Accessible Prescription Information
Imagine you are blind. How do you tell one prescription bottle from the next?
Imagine, for a moment, you are at the pharmacy counter with the pharmacist counseling you about your discharge medications. You have recently been discharged from the hospital with a newly-diagnosed irregular heartbeat.
This is a big deal. While you were in the hospital you were started on a blood thinning medication to help keep your blood from clotting. Your undiagnosed high blood pressure was also stabilized with the addition of 2 separate blood pressure medications. While you were there, the hospitalist also started you on a medication to help decrease your cholesterol levels. In addition, you were prescribed some medication to help decrease your level of anxiety.
While at the pharmacy counter, the pharmacist is very thorough with the consultation. You have ample time to ask questions and discuss any concerns you may have about your medications. The pharmacist hands you a hefty stack of leaflets, letting you know it would be a good idea to read through all of the medication information to make sure you completely understand your therapy.
As you are leaving, you feel relatively confident about the interaction and understand you may phone the pharmacist back at any time if you have questions about your therapy.
You make it home, sit down in your easy chair and begin to unpack your prescription bag. First, you pull out the booklet of pharmacy leaflets and begin to shuffle through them. The first page is blank, the second page is blank. You continue through all 15 pages and they are all blank.
Your anxiety is beginning to flare and you remembered that one of the medications prescribed for you is to help decrease anxiety. You reach into your bag and begin pulling out the prescription bottles. Much to your surprise, the bottles are not labeled. You have 5 prescription bottles, all with medications filled in them, and not one of them has a label. How will you know how to take your medication?
This is what it must feel like to be blind or challenged with vision. Labels are on the bottles; however, you cannot read them. It is difficult to imagine how an elderly patient, living on their own, with some level of visual impairment, can manage their medications without some help.
In 2012, the President of the United States signed into law the FDA Safety and Innovation Act (s.3187), requiring pharmacies to provide accessible prescription drug labeling for the blind, low vision and seniors. Under Section 904 of the Act, the US Access Board, comprised of representatives of the visually impaired community as well as large pharmaceutical companies, were tasked to determine the best practices for accessible prescription drug container labels. In developing the best practices, the Access Board confirmed the use of braille, auditory means and enhanced visual means.1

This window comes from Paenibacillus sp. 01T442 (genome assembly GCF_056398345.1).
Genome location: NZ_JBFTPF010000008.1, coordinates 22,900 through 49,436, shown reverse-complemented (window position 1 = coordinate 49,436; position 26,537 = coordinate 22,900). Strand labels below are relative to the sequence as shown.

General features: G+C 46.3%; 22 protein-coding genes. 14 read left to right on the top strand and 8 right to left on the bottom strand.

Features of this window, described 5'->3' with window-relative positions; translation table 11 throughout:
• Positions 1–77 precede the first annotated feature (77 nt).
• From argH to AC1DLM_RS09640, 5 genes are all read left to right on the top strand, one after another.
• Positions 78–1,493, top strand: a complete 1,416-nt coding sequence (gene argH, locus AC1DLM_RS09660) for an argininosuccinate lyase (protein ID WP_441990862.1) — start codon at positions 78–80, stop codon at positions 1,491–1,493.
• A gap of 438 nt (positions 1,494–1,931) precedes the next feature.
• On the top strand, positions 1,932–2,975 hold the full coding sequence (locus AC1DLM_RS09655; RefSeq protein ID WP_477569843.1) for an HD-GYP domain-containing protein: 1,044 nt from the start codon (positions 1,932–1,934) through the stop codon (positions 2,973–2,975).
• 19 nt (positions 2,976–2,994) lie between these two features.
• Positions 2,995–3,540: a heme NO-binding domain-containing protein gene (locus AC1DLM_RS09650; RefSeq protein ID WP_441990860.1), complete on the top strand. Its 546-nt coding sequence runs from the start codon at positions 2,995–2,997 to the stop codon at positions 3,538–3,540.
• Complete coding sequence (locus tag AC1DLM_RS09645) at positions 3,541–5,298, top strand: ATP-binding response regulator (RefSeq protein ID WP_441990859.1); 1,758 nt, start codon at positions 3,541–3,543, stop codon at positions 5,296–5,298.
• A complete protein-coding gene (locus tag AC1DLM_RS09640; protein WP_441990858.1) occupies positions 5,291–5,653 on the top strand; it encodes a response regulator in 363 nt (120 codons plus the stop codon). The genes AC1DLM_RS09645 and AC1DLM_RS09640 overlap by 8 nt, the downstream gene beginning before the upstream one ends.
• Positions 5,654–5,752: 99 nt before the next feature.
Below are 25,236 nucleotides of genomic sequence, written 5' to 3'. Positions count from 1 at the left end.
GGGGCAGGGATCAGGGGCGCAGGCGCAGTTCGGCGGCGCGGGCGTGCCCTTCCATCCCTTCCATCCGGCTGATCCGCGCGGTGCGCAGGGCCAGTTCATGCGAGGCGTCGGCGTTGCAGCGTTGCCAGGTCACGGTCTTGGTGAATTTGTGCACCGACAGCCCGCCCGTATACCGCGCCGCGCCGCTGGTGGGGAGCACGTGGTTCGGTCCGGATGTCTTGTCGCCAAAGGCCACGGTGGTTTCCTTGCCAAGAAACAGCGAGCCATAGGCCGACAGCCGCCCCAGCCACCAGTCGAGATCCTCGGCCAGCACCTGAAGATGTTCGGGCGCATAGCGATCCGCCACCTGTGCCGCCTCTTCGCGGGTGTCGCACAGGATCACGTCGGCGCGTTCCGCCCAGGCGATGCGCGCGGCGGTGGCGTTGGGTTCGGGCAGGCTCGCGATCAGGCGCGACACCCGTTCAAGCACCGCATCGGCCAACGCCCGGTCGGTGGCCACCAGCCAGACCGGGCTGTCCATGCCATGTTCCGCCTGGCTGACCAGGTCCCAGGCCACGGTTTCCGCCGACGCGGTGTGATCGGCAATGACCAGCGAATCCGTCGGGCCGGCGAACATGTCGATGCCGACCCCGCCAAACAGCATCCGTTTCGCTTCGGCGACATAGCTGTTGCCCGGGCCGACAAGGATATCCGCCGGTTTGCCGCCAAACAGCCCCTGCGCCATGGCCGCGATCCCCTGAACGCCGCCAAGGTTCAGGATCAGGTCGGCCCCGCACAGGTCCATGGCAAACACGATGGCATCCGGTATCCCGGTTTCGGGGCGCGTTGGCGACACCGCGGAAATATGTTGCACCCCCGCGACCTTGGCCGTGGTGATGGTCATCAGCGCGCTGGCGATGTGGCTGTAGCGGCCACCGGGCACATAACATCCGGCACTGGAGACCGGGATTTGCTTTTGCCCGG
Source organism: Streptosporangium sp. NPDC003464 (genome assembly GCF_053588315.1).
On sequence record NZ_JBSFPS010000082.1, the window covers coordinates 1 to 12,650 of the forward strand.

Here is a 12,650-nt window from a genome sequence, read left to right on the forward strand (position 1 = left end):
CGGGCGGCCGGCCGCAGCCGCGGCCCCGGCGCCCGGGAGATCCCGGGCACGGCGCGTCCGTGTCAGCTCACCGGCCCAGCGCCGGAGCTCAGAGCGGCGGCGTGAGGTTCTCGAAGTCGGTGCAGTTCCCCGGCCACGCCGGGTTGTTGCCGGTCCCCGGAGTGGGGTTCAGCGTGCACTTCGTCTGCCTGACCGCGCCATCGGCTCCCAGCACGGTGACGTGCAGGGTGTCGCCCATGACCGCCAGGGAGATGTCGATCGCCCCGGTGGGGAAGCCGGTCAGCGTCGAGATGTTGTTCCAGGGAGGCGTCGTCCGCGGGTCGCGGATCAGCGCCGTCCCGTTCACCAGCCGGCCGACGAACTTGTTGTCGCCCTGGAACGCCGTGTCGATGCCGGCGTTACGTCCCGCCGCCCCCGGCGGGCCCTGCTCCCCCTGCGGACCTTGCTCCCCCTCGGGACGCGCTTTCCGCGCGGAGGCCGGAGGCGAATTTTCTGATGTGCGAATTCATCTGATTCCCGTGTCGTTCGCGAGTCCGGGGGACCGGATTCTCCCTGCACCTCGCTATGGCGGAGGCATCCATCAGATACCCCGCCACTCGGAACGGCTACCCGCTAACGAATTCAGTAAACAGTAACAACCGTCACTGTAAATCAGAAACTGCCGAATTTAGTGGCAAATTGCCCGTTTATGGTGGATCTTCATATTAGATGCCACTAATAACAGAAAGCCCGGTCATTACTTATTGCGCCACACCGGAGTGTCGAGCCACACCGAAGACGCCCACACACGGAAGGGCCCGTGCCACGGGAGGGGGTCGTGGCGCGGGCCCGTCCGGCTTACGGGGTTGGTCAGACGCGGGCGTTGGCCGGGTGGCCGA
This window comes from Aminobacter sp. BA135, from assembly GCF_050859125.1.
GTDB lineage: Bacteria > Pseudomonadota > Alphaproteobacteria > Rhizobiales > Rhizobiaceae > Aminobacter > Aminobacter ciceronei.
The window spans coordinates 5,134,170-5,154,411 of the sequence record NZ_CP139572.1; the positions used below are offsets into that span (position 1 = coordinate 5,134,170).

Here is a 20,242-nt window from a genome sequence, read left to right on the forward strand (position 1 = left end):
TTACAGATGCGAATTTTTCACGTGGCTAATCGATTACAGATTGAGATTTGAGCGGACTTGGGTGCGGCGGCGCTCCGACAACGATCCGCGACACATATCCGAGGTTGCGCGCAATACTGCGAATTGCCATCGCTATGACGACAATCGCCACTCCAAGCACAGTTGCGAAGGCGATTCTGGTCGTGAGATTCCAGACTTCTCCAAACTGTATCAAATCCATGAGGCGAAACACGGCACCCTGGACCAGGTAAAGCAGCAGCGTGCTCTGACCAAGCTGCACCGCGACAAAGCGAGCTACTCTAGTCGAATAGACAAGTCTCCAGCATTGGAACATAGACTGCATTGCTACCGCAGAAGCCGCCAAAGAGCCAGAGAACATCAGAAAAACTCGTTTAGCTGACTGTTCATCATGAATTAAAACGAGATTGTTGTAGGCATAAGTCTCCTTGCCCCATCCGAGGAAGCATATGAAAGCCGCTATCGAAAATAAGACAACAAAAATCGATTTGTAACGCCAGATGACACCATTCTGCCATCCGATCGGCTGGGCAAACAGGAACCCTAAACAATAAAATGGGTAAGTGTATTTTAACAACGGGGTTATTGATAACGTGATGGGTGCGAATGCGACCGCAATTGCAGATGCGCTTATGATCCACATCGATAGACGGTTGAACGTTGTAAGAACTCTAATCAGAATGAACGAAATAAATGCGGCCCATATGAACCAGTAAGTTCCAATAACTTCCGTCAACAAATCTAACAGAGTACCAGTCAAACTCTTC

The completed best practices guidelines were published in July, 2013. Their goal was to create and publish best practices guidelines for accessible prescription drug container labels, including guidance to pharmacies on how to provide accessible prescription drug container labels to patients with visual impairments to enable them to manage their medications independently and privately, and have the confidence that they are taking their medications safely, securely, and as prescribed.
Currently, 2 different companies are in the business of providing label reader options for the visually impaired. Each has a different mechanism for providing the prescription label information to the visually impaired; however, they utilize differing technologies.
AccessaMed offers a Digital Audio Label that is 2 inches tall by 1 inch wide and adheres to the prescription bottle. With a push of its button, the user hears a clear audio description of the prescription label information using text to speech software.
ScripTalk uses a solution where a tiny microchip is embedded in the label. When the prescription bottle is held over a ScripTalk reader, you simply press a button on the reader device and you hear a text to speech voice of all the information on the label.
Both of the above products provide an excellent way for those challenged with vision to listen to the important information on the prescription label. The next question is how do these individuals access the important Consumer Medication Information handed out in the form of pharmacy leaflets with their medications.
AudibleRx provides a solution where individuals may listen to the consumer medication information of their specific prescription. These sessions are designed specifically for listening and the consumer may pause, rewind, or fast forward at any time. After listening to a session, a consumer will have a clear idea of what they do and don't know about their medications and be in a much better position to take educated questions back to their own health care provider.
If you or someone you care for is challenged with vision, take a look at these 3 options, they might just be what you are looking for. Ask your pharmacy and other health care providers if they would consider offering these accessibility services.
1. United States Access Board.
Best Practices for Making Prescription Drug Container Label Information Accessible
to Persons Who are Blind or Visually-Impaired or Who are Elderly.
https://www.access-board.gov/guidelines-and-standards/health-care/about-prescription-drug-container-labels/working-group-recommendations. Published July 10, 2013. Accessed October 8, 2017.